It’s time for an all-out national mobilization to defeat the climate crisis.

President Biden and Congress must lead the charge to defeat the climate crisis and build a thriving, just and inclusive clean energy future. Join our work to help make it happen.

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It’s time for an all-out national mobilization to defeat the climate crisis.

President Biden and Congress must lead the charge to defeat the climate crisis and build a thriving, just and inclusive clean energy future. Join our work to help make it happen.

Financial Regulators Have the Power to Prevent a Climate-fueled Economic Crash

Evergreen Explains: Here's how regulators can implement Biden’s climate finance executive order to prevent an economic crash.

Climate change poses a huge risk to the stability of our financial system, and our entire economy—as Evergreen detailed in our latest climate finance explainer. Fortunately, President Biden has recognized this risk, and in May issued an Executive Order on “Climate-Related Financial Risk” (hereinafter, “EO”). In that EO, the President stated that it is the policy of his government to act to “mitigate [climate-related financial] risk and its drivers,” as part of his Administration’s all-of-government approach to addressing the climate crisis. The EO directs several federal actors to issue reports and recommendations on how, precisely, to do that.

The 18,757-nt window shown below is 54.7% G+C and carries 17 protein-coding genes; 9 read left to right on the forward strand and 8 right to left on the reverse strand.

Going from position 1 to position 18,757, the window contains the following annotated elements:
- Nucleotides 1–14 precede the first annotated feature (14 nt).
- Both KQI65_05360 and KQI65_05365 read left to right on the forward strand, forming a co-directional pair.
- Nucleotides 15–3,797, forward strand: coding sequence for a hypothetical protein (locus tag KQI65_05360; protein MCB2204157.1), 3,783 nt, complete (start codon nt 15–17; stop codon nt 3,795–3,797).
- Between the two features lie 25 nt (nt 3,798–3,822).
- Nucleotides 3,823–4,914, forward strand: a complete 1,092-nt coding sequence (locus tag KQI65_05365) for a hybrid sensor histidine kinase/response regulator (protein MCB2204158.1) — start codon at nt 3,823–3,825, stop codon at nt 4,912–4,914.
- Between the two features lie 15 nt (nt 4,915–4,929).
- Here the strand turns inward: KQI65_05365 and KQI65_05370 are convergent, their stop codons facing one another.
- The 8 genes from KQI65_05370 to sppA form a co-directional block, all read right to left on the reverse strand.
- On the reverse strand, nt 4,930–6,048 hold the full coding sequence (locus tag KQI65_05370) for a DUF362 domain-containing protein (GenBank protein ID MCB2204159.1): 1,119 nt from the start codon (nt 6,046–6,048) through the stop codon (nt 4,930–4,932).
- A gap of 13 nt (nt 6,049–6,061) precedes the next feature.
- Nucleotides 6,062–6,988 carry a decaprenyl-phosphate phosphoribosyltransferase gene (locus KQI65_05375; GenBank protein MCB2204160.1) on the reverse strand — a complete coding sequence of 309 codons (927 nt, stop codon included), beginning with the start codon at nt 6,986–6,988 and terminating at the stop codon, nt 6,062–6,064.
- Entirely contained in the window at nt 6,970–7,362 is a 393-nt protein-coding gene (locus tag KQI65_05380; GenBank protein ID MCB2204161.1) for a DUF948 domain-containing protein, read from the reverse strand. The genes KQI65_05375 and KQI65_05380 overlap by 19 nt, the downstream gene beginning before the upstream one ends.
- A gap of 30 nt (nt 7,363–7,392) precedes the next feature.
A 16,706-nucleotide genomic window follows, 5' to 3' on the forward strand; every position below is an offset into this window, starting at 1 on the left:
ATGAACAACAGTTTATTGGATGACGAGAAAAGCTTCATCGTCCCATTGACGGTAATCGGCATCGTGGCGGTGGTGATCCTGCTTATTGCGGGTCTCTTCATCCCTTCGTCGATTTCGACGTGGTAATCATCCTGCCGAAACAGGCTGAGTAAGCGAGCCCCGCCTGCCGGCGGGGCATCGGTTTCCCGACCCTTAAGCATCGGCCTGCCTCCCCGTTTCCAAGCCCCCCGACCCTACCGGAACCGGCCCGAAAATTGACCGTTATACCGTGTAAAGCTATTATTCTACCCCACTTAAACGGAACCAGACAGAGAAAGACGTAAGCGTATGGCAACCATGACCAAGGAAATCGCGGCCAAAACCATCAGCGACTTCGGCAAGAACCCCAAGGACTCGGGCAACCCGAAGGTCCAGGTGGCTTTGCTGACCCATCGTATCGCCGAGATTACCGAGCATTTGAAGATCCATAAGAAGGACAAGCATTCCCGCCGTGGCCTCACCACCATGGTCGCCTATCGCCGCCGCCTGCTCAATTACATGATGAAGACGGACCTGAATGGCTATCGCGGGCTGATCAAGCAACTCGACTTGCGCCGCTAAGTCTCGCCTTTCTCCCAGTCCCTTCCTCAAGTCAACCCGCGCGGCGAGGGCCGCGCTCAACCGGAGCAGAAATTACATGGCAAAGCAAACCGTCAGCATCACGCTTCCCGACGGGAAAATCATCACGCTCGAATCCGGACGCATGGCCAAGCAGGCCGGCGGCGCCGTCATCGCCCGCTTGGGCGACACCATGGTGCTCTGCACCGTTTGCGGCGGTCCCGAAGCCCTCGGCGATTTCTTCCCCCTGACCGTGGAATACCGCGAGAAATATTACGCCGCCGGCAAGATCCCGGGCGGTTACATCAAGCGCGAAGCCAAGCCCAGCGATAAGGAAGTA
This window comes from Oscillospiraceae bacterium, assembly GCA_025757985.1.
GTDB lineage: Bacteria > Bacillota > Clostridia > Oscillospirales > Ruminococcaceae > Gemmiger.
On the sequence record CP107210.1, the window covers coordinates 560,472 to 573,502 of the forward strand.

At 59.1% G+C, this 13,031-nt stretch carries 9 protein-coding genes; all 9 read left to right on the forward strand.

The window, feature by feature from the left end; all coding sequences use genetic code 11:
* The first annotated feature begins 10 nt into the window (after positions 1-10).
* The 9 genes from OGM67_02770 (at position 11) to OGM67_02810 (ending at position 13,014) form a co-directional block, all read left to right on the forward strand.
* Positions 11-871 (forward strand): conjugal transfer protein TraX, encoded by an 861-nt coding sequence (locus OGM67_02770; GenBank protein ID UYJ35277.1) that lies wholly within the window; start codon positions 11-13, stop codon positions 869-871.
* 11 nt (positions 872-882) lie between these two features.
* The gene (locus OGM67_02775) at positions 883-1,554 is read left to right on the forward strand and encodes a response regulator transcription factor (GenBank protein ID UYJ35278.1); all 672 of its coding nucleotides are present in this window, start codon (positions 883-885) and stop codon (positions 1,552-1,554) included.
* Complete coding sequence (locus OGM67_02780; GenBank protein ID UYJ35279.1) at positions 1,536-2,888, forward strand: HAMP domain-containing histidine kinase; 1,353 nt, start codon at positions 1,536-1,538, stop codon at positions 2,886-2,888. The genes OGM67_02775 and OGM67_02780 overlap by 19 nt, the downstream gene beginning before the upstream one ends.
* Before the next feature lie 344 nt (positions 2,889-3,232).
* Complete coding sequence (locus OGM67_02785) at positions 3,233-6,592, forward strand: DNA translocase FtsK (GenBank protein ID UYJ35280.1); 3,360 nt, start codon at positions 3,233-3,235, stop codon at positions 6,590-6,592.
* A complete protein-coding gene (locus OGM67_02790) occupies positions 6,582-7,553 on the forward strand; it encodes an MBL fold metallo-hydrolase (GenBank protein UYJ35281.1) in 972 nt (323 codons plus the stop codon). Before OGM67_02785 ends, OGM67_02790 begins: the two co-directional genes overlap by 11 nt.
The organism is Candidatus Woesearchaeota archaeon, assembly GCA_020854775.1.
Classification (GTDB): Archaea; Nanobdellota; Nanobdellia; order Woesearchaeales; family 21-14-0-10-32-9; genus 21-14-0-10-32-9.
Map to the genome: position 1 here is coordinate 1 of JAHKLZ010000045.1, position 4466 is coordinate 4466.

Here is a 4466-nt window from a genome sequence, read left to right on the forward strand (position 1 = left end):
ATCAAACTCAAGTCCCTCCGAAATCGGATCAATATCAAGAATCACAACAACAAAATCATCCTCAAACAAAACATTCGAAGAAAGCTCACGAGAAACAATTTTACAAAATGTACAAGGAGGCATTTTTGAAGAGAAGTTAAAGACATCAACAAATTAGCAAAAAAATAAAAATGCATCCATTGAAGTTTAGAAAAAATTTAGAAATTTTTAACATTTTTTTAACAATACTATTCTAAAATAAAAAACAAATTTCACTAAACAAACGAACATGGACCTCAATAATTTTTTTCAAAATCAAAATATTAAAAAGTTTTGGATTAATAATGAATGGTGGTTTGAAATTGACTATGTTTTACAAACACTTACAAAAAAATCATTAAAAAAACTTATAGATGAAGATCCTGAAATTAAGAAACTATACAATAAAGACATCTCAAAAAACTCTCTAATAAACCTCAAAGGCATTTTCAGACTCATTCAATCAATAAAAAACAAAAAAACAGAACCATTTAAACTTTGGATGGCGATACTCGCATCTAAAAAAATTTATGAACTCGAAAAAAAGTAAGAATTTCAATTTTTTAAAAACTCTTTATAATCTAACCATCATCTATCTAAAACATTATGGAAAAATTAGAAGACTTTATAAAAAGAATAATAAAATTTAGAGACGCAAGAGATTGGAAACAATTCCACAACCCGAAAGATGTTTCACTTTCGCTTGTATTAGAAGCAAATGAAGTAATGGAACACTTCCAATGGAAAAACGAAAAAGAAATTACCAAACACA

By including the “drivers” of climate change in the Executive Order’s directives, President Biden has made it clear that agencies can’t just tinker with assessments and disclosure —steps that provide greater information and transparency on banks’ climate risks. Federal financial regulators must address what is creating that risk head-on, including by driving down the financing of fossil fuels. 

Now, agencies are crafting the path forward. The EO outlines a wide range of opportunities for federal regulators and the White House to act—the Administration should now seize all of these opportunities. Each section of the EO, and the opportunities presented within, are explained below.